Why forbearance is a last resort for relief
By Jason van Steenburgh
A lender incorrectly told Mary J. Fidler, ACP-ASIM Associate, a second-year resident at Northwestern University, that she didn't qualify for deferment—an interest-free break from making payments on subsidized loans—during residency. She ended up applying for economic hardship forbearance instead. This gave her a break from making payments, but not from accruing interest.
"My financial aid officer said, 'Everyone forbears'," she said. "I found out later I could have deferred. I was able to back defer and got six months' worth of interest back, but I should have deferred earlier."
Some lenders are more likely to push forbearance than deferment, because they can charge interest during forbearance. Be sure you know the facts about your loans before you get saddled with avoidable interest payments.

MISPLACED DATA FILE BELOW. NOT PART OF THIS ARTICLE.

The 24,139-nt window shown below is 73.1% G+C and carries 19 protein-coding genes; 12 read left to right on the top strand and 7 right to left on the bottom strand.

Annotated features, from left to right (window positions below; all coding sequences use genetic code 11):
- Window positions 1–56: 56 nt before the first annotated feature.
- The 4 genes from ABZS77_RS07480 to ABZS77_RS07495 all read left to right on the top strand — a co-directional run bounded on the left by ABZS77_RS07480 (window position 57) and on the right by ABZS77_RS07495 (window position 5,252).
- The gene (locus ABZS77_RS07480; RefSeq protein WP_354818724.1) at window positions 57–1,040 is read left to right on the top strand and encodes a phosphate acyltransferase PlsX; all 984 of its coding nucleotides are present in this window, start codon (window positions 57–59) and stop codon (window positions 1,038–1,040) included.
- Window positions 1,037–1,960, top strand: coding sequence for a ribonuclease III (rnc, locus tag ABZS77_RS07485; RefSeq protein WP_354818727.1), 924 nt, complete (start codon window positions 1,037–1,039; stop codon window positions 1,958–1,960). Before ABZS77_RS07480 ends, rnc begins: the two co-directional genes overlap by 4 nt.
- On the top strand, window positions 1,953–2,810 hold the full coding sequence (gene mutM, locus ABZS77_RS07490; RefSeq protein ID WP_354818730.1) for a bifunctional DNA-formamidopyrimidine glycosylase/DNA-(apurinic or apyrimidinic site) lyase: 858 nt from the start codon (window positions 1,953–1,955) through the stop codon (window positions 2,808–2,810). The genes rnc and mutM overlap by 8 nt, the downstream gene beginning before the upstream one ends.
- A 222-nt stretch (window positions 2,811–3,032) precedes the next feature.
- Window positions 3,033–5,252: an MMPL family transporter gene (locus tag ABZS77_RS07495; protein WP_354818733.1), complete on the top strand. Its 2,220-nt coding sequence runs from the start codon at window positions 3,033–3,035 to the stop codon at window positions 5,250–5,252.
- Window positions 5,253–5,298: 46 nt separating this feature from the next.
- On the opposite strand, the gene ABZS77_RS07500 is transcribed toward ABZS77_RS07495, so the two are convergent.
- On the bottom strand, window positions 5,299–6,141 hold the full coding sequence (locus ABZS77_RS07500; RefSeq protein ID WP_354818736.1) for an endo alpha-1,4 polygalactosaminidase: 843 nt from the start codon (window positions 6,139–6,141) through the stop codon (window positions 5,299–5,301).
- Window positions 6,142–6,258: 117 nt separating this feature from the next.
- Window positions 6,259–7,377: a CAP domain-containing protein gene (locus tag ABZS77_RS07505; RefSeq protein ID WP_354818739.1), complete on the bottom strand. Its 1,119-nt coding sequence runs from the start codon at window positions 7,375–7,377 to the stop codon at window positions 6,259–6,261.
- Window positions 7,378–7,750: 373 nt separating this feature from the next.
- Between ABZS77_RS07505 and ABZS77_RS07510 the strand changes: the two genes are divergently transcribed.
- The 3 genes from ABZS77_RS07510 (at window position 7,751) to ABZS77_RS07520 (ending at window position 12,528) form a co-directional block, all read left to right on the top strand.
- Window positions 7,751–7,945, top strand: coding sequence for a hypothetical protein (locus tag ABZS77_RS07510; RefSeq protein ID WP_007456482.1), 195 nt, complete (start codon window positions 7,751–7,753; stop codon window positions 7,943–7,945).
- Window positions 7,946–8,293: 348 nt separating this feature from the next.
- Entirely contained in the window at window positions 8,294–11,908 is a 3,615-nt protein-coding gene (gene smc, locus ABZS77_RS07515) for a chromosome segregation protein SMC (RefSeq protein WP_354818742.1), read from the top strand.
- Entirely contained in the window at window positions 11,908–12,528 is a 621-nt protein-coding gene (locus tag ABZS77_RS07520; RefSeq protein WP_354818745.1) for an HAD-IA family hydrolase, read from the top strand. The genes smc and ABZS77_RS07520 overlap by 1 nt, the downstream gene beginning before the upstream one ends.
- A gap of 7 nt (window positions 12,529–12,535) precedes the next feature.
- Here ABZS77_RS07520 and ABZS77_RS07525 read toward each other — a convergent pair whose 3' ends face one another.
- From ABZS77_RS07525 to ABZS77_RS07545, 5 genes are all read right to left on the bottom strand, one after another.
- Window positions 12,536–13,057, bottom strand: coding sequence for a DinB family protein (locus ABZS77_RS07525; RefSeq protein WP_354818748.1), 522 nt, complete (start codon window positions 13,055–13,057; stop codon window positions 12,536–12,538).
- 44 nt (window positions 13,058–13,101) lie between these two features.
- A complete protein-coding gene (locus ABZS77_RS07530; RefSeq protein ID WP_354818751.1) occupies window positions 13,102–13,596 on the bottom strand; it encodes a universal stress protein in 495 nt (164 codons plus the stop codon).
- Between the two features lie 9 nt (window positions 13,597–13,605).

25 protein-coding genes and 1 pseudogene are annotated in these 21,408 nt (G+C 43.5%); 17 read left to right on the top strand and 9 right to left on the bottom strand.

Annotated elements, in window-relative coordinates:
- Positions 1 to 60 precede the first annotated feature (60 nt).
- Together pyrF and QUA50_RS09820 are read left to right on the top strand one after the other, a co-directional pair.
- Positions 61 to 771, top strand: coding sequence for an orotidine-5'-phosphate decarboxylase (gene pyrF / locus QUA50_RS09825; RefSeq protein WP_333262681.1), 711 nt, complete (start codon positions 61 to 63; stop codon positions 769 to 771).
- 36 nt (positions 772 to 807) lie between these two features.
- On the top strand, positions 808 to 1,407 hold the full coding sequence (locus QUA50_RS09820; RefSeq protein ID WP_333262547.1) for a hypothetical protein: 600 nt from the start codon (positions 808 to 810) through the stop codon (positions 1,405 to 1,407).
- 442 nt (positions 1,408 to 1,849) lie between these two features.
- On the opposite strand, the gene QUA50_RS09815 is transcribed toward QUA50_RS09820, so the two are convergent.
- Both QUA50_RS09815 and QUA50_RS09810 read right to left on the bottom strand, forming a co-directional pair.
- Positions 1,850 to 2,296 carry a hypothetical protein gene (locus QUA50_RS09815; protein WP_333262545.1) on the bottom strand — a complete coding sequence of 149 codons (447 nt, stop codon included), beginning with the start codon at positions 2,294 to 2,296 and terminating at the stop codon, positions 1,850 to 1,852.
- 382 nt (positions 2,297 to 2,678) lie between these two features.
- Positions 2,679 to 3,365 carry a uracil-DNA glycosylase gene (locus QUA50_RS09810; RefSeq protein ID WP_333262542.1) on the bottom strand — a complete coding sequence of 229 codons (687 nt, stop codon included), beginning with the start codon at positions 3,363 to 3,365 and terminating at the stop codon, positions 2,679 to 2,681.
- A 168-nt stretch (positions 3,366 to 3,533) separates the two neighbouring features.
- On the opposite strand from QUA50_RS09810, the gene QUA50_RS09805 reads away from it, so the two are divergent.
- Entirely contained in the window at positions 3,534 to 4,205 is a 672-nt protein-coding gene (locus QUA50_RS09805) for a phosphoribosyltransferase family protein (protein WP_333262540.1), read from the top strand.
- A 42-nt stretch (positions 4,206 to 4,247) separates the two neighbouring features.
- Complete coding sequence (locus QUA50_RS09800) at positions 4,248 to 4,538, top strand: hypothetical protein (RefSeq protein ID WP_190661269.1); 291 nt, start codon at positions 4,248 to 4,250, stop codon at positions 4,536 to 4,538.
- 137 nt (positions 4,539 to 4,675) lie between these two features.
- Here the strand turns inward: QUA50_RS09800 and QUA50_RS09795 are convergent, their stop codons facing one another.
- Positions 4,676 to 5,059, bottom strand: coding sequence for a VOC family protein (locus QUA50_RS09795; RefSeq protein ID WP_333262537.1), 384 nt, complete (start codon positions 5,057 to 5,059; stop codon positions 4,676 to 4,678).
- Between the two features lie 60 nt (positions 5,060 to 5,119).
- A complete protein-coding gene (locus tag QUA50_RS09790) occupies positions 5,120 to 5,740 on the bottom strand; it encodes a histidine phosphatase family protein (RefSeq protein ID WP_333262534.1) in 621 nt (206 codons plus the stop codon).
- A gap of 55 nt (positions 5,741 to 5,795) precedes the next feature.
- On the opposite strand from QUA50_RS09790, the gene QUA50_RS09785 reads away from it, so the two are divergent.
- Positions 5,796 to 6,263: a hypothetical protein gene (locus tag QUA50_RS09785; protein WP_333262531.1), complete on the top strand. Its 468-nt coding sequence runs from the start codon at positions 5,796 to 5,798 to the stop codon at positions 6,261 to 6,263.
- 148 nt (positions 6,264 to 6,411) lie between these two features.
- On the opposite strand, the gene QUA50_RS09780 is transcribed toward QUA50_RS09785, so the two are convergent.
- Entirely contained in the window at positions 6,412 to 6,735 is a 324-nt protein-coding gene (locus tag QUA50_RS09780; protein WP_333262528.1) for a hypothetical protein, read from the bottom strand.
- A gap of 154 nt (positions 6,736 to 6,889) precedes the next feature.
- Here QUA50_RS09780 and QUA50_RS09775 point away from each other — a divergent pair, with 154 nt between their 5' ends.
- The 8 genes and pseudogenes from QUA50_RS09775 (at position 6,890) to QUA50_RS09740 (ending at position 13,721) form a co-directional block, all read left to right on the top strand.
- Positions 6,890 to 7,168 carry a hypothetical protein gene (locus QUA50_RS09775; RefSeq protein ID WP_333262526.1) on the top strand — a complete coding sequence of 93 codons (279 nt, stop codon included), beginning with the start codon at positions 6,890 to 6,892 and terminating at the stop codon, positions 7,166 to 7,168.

Only certain types of loans aren't eligible for deferment—those that come from a private source rather than a federal loan program. If you hold loans of this type, forbearance is a good option for reducing or delaying your payments while your income is low.
With federal student loans, you can use forbearance to reduce or delay payments once you've used up the maximum period of deferment. If you consolidate your federal loans, the clock may start over again, giving you the option to defer and forbear a second time. It's wise to check with your loan servicer.
"Consolidating your student loans may be necessary for debt relief. No more than 40% of what you make should be going to car payments, credit cards and student loans, advised Paula Craw, director of student financial services with the Association of American Medical Colleges. If you forbear, pay what you can toward the interest on your student loans to stop the principal from growing.
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